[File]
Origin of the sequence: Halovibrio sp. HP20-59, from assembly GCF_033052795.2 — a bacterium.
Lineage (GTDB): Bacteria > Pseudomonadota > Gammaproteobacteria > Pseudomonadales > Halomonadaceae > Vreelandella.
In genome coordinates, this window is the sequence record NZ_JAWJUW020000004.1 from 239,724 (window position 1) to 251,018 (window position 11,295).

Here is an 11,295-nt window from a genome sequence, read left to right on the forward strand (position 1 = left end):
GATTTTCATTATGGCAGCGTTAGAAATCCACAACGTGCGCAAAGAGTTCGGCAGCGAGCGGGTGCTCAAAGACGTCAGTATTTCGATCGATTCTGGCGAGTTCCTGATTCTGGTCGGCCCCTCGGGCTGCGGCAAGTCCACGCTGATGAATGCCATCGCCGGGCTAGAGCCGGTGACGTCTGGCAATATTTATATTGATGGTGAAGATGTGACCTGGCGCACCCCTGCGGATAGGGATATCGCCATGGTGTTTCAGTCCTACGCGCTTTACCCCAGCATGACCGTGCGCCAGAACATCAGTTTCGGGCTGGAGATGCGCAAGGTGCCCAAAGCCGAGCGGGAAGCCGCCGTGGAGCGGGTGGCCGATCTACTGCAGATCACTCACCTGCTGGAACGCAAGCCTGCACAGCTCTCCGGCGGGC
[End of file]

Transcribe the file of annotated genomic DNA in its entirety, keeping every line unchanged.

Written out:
Origin of the sequence: Halovibrio sp. HP20-59, from assembly GCF_033052795.2 — a bacterium.
Lineage (GTDB): Bacteria > Pseudomonadota > Gammaproteobacteria > Pseudomonadales > Halomonadaceae > Vreelandella.
In genome coordinates, this window is the sequence record NZ_JAWJUW020000004.1 from 239,724 (window position 1) to 251,018 (window position 11,295).

Here is an 11,295-nt window from a genome sequence, read left to right on the forward strand (position 1 = left end):
GATTTTCATTATGGCAGCGTTAGAAATCCACAACGTGCGCAAAGAGTTCGGCAGCGAGCGGGTGCTCAAAGACGTCAGTATTTCGATCGATTCTGGCGAGTTCCTGATTCTGGTCGGCCCCTCGGGCTGCGGCAAGTCCACGCTGATGAATGCCATCGCCGGGCTAGAGCCGGTGACGTCTGGCAATATTTATATTGATGGTGAAGATGTGACCTGGCGCACCCCTGCGGATAGGGATATCGCCATGGTGTTTCAGTCCTACGCGCTTTACCCCAGCATGACCGTGCGCCAGAACATCAGTTTCGGGCTGGAGATGCGCAAGGTGCCCAAAGCCGAGCGGGAAGCCGCCGTGGAGCGGGTGGCCGATCTACTGCAGATCACTCACCTGCTGGAACGCAAGCCTGCACAGCTCTCCGGCGGGC